By Tushar Chhabhaya
Indian consumers have been contributing to the change by adopting EVs for personal and commercial reasons as an alternative to ICE (internal combustion vehicles). These EV sales now make up 1.1 percent of India’s total automobile sales, as per a report by Indian Venture and Alternate Capital Association (IVCA) in collaboration with EY and IndusLaw.
The penetration of electric vehicles has been steadily increasing and is expected to account for 39 percent of total automotive sales by CY27, which will be a remarkable feat in moving to net-zero emissions by 2070. However, there are several issues on the ground that will slow down the adoption timeline.
One of the most significant challenges that are impeding the growth of the e-mobility sector in India is the lack of electric vehicle charging stations (EVCS).
How do things stand for Indian EVCSs?
At present, there are only 1,742 charging stations in the country as per the IVCA-EY-IndusLaw report. India, with the Centre and many state governments, have been coming out with policies to promote the use of EVs since 2015, but it is only recently that we saw a surge in its popularity. Industry leaders seem to believe that the efforts have borne fruits, but an inefficient electric vehicle charging infrastructure tells a different story.
The e-mobility industry is operating from a position of opportunity to decarbonise the transport sector, and an accessible and robust network of electric vehicle (EV) charging infrastructure is an essential prerequisite to achieving this ambitious transition.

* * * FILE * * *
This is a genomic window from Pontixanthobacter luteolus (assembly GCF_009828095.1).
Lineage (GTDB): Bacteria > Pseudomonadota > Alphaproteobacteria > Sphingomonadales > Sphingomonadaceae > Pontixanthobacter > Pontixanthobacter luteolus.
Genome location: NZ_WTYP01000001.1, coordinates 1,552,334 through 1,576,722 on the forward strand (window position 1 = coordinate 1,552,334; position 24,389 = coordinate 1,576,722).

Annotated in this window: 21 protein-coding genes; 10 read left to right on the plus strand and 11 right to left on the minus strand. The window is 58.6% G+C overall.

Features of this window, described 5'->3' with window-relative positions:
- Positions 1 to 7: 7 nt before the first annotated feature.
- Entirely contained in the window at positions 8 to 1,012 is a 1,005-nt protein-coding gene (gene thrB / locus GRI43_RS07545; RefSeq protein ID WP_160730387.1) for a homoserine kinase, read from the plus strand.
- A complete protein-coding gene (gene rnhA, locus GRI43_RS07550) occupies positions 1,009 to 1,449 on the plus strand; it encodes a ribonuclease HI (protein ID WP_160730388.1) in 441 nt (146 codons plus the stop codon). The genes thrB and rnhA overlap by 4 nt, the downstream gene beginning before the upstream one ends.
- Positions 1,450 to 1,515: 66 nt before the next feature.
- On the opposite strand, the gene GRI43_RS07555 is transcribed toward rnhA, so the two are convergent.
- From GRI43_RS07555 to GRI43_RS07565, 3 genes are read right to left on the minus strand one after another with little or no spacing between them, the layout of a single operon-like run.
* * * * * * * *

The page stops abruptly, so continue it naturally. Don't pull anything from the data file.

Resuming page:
Decoding the Bottlenecks
The Indian government wants its population to drive clean, connected, and sustainable vehicles but is struggling to create a comprehensive, collaborative ecosystem. Here are some bottlenecks that are affecting the pace of building electric vehicle charging infrastructure:
Scalability: Setting up charging infrastructure at scale across the country is a daunting proposition that involves reimagining already congested travel corridors and finding fitting, substantial charging spaces to accomplish a decent electric vehicle infrastructure network. The government must pace up such installations and also mandate filling stations to have EV charging stations.
No Clear Roadmap: Achieving long-term goals such as setting up 4 lakh charging stations by 2026 requires a clear roadmap, which is still under development. Right now, the government must provide clear and tight timelines to execute such a transformational plan.
New Policies and Mandates: The government is currently designing new policies and mandates for small and big players in the e-mobility industry, as they currently fall under the same category and that may affect the economies and scale of their operations.
Various enabling policies have been instituted by the Indian government to promote the development of the electric vehicle charging infrastructure across the country. While it is a novel pursuit, the stakeholders must come together to customize the unique Indian transport ecosystem, build capacity and find solutions to support on-ground development.
Big players are keen on picking up the challenge of setting up electric vehicle charging stations. However, efficient and timely implementation of the EV charging infrastructure requires last-mile support from the government.
In India, there is one public EV charging station for 135 electric vehicles in comparison to 1 to 6 in China. We can soon expect to see these numbers shifting significantly as the government takes constructive decisions as part of the EV30@30 campaign – which targets to have at least 30 percent of new vehicle sales be electric by 2030.
The author is the Director of Aarya Automobiles.
Disclaimer: The views and opinions expressed in this article are solely those of the original author. These views and opinions do not represent those of The Indian Express Group or its employees.